The USPS may have exposed the personal data of more than 60 million customers via a security hole, including access to information on when checks and other critical documents were set to arrive.
Amazon meanwhile told an unknown number of customers their names and email addresses were exposed due to a technical error on its ecommerce site.
“We’re contacting you to let you know that our website inadvertently disclosed your name and email address due to a technical error,” read an email from Amazon customer service, according to Silicon Republic. “The issue has been fixed. This is not a result of anything you have done, and there is no need for you to change your password or take any other action.”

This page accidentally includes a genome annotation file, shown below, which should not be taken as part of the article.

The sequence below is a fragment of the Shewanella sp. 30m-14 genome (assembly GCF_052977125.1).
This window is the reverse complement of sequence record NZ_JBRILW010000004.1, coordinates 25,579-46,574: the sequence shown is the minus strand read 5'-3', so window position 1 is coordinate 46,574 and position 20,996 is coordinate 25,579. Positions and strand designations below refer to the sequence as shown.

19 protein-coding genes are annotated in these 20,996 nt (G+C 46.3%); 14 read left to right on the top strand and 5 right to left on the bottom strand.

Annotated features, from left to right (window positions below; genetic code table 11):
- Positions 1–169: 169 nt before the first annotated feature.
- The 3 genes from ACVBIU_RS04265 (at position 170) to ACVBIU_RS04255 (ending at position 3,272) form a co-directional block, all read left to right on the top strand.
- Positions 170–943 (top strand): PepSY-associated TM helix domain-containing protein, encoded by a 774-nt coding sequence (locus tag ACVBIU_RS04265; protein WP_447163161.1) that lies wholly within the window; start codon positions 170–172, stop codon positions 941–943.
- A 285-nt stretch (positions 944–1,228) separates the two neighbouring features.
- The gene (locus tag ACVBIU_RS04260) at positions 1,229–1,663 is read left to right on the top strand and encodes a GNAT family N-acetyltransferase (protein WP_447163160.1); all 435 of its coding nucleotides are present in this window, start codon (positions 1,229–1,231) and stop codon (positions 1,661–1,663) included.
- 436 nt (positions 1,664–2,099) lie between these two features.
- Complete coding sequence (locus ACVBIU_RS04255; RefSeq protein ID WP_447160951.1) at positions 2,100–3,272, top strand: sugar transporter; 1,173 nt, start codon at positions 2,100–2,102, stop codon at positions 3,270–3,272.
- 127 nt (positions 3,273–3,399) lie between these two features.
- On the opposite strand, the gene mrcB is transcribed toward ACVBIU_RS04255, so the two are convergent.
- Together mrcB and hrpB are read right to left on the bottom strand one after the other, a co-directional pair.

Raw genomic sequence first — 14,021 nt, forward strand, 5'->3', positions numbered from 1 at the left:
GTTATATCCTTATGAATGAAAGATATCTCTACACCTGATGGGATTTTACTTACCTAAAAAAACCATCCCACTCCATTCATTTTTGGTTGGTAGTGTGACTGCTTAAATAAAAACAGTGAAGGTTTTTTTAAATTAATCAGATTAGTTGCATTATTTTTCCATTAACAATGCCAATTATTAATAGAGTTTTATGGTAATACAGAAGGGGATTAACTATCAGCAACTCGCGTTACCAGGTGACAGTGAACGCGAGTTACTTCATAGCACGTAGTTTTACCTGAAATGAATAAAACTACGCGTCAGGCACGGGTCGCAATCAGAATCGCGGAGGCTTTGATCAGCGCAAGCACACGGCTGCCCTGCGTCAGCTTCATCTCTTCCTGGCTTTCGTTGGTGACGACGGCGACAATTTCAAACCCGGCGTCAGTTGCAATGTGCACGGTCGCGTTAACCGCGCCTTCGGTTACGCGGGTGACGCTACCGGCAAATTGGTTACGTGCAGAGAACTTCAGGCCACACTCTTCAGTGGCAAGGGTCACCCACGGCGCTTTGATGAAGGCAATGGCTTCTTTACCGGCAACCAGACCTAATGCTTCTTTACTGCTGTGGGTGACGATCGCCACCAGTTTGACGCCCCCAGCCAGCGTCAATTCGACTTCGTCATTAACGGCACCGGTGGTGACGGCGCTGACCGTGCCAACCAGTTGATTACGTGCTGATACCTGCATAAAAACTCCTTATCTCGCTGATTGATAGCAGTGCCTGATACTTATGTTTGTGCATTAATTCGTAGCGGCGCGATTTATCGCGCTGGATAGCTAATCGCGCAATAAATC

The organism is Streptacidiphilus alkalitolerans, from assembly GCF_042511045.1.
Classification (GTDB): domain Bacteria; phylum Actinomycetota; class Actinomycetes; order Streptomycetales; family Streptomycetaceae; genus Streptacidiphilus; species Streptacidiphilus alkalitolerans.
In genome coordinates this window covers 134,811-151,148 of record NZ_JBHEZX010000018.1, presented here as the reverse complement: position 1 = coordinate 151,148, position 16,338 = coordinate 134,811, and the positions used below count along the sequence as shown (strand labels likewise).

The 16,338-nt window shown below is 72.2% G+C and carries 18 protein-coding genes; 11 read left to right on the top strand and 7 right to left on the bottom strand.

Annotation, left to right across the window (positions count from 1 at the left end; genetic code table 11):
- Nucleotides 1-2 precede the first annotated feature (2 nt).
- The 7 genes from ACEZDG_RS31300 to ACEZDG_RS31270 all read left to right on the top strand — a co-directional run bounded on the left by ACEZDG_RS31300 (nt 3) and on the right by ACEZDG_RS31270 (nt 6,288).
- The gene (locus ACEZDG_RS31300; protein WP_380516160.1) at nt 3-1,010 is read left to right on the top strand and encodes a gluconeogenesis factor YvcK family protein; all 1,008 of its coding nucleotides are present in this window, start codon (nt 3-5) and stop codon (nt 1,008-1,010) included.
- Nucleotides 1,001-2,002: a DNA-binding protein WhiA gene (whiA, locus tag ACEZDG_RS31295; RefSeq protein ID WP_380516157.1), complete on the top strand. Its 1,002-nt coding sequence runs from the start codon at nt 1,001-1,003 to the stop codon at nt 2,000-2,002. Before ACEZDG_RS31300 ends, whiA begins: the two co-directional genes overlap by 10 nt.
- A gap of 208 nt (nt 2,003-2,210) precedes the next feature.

“We have fixed the issue and informed customers who may have been impacted,” Amazon told TechCrunch, providing no further details.
The USPS incident was caused by a broken application programming interface (API) in its Informed Visibility service. The now ironically named service gives customers a better window into when items are expected to arrive in their mailbox or on their front step.
Information including account numbers, email addresses, street addresses and phone numbers were put at risk. Potentially, any USPS.com account holder could have viewed other users’ private data.
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